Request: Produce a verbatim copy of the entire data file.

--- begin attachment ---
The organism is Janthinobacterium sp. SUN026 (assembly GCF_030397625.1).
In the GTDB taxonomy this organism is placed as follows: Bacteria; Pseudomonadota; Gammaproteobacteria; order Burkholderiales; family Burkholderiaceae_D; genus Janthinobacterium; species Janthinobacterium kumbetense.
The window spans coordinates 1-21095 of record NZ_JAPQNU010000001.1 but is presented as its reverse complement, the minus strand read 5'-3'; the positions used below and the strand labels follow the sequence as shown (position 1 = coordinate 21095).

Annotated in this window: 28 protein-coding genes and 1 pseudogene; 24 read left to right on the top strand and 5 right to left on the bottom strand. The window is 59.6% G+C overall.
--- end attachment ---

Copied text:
The organism is Janthinobacterium sp. SUN026 (assembly GCF_030397625.1).
In the GTDB taxonomy this organism is placed as follows: Bacteria; Pseudomonadota; Gammaproteobacteria; order Burkholderiales; family Burkholderiaceae_D; genus Janthinobacterium; species Janthinobacterium kumbetense.
The window spans coordinates 1-21095 of record NZ_JAPQNU010000001.1 but is presented as its reverse complement, the minus strand read 5'-3'; the positions used below and the strand labels follow the sequence as shown (position 1 = coordinate 21095).

Annotated in this window: 28 protein-coding genes and 1 pseudogene; 24 read left to right on the top strand and 5 right to left on the bottom strand. The window is 59.6% G+C overall.